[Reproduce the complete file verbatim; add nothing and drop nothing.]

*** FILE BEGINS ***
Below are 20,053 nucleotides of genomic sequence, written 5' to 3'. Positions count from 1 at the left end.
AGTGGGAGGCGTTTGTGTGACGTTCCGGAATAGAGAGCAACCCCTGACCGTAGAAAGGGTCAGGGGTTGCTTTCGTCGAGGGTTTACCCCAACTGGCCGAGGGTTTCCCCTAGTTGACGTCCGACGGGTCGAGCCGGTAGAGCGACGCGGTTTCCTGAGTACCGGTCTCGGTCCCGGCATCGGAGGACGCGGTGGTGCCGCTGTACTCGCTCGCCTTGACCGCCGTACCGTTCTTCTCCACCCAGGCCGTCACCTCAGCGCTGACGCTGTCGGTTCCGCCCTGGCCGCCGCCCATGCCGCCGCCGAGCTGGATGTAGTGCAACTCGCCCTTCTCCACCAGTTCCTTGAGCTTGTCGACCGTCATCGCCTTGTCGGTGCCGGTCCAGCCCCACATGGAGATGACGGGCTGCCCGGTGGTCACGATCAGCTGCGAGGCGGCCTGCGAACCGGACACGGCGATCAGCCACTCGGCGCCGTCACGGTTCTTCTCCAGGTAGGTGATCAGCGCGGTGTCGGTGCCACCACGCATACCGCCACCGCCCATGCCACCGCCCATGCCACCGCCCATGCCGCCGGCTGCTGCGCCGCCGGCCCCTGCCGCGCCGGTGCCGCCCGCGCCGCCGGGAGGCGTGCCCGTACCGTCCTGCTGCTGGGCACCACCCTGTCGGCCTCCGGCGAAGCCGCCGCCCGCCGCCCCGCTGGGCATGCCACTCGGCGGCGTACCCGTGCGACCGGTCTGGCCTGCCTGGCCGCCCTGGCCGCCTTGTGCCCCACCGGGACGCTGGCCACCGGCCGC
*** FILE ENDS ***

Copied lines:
Below are 20,053 nucleotides of genomic sequence, written 5' to 3'. Positions count from 1 at the left end.
AGTGGGAGGCGTTTGTGTGACGTTCCGGAATAGAGAGCAACCCCTGACCGTAGAAAGGGTCAGGGGTTGCTTTCGTCGAGGGTTTACCCCAACTGGCCGAGGGTTTCCCCTAGTTGACGTCCGACGGGTCGAGCCGGTAGAGCGACGCGGTTTCCTGAGTACCGGTCTCGGTCCCGGCATCGGAGGACGCGGTGGTGCCGCTGTACTCGCTCGCCTTGACCGCCGTACCGTTCTTCTCCACCCAGGCCGTCACCTCAGCGCTGACGCTGTCGGTTCCGCCCTGGCCGCCGCCCATGCCGCCGCCGAGCTGGATGTAGTGCAACTCGCCCTTCTCCACCAGTTCCTTGAGCTTGTCGACCGTCATCGCCTTGTCGGTGCCGGTCCAGCCCCACATGGAGATGACGGGCTGCCCGGTGGTCACGATCAGCTGCGAGGCGGCCTGCGAACCGGACACGGCGATCAGCCACTCGGCGCCGTCACGGTTCTTCTCCAGGTAGGTGATCAGCGCGGTGTCGGTGCCACCACGCATACCGCCACCGCCCATGCCACCGCCCATGCCACCGCCCATGCCGCCGGCTGCTGCGCCGCCGGCCCCTGCCGCGCCGGTGCCGCCCGCGCCGCCGGGAGGCGTGCCCGTACCGTCCTGCTGCTGGGCACCACCCTGTCGGCCTCCGGCGAAGCCGCCGCCCGCCGCCCCGCTGGGCATGCCACTCGGCGGCGTACCCGTGCGACCGGTCTGGCCTGCCTGGCCGCCCTGGCCGCCTTGTGCCCCACCGGGACGCTGGCCACCGGCCGC